Network Switching and Routing – Why it Matters
Routing and switching are the core functions of any computer network. They are becoming more intelligent, with even lower-end models from the major manufacturers now including features once only available to enterprise data centers.
Network security is no longer an afterthought addressed with separate appliances or software. With regulatory compliance and the legal impact of information leakage, it’s important for an organization to know what’s traveling through the network.
Consider features that optimize traffic performance. Most clients employ video, voice or other rich media traffic in their enterprise. The core network devices should implement Quality of Service (QoS) features to prioritize desired traffic types or the ports channeling that traffic. Prioritization also prevents packet discard and delay which can disrupt rich media types. Bandwidth throttling and I/O queues allow devices to further control traffic and prevent network link saturation caused by busy applications or overused network segments.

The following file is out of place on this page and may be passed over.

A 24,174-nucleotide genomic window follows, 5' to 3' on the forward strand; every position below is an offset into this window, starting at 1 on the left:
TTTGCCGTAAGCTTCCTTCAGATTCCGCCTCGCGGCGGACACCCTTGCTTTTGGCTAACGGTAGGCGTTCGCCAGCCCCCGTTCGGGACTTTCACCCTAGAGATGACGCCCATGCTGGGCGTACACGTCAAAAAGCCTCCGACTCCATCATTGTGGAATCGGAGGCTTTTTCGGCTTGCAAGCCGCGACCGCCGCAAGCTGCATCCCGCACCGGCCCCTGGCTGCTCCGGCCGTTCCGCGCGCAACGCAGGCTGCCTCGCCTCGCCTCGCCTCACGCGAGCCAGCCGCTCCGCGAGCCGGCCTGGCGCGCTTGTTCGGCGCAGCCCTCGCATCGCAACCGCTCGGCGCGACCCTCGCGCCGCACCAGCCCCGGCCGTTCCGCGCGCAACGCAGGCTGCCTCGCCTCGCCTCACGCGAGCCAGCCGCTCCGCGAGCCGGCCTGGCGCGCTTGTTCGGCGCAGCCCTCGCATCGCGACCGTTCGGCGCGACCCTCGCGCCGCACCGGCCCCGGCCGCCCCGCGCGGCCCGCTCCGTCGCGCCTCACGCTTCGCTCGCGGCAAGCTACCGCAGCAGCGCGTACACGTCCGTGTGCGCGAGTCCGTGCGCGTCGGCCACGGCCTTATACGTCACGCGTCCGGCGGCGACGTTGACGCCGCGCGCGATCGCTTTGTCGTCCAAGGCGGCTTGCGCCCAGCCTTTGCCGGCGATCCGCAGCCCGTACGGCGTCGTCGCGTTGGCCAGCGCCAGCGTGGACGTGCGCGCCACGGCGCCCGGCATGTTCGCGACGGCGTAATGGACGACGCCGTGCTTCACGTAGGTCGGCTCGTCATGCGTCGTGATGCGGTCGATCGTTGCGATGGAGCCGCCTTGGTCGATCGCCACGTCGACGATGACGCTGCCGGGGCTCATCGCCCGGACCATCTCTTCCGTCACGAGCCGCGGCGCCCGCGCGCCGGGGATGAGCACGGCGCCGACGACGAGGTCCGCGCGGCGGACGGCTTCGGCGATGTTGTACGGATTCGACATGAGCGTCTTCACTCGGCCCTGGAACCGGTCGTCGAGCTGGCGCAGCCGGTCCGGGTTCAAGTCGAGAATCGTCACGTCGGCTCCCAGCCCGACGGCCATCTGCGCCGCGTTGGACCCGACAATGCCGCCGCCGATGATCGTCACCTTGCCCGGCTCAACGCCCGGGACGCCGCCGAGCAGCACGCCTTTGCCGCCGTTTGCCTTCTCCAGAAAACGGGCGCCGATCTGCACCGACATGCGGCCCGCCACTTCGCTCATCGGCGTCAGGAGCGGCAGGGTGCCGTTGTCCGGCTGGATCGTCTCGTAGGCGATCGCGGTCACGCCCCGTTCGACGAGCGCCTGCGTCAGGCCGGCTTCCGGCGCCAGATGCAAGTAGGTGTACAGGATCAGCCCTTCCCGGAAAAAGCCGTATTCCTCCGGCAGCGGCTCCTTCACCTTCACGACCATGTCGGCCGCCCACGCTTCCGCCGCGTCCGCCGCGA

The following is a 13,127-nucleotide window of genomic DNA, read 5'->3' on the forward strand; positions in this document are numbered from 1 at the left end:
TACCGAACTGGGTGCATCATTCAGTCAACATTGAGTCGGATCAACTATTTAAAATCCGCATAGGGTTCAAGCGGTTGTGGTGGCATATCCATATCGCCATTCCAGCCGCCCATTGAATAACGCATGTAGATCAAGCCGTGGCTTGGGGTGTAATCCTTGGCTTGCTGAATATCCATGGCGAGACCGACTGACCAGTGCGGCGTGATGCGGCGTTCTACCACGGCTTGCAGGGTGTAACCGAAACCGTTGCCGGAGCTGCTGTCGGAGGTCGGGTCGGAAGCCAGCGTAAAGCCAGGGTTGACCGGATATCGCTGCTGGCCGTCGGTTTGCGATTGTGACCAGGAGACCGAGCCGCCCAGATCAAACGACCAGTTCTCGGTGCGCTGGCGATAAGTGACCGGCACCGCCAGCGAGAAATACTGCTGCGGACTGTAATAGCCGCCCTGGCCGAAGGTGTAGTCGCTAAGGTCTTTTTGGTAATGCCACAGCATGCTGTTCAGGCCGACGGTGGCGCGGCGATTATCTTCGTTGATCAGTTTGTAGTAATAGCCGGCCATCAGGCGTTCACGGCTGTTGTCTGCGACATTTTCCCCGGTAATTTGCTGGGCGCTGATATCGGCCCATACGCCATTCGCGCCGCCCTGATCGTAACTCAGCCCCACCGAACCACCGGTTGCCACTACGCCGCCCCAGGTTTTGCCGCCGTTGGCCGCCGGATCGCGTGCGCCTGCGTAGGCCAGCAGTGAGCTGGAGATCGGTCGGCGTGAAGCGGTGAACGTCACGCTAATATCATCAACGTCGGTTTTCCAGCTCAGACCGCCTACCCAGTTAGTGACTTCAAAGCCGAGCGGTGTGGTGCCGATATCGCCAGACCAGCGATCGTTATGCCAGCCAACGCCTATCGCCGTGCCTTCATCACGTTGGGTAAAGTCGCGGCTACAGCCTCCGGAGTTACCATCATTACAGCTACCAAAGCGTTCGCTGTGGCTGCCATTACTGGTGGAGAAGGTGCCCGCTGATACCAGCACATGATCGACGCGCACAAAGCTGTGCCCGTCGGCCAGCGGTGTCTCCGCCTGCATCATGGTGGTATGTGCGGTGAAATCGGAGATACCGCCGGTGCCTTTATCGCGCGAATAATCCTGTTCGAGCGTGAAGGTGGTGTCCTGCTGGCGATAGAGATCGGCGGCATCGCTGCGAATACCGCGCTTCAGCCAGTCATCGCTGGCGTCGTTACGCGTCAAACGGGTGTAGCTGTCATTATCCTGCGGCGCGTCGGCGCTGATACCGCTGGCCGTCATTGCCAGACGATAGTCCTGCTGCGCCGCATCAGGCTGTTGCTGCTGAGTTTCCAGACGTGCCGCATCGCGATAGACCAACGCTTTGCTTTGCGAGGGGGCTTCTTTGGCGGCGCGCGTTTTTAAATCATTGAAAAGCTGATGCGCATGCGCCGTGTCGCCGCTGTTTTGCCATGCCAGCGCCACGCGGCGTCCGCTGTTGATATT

Virtualization features are emerging on these devices. Network virtualization combines different LANs into a single network. It can also create multiple virtual LANs from a single physical network infrastructure. Successful network virtualization requires intelligent switches and routers that can execute virtualization software and provide superior interoperability between other virtualized devices.
Other advanced switch management features include 802.1(x) network access control, VLAN awareness and configuration, link aggregation, and SNMP monitoring of device and link health.
At Stablenet, our network professionals suggest selecting devices that generate standardized NetFlow data which can be assessed in detail using tools. Our engineers also back up all managed Cisco routers and switches daily.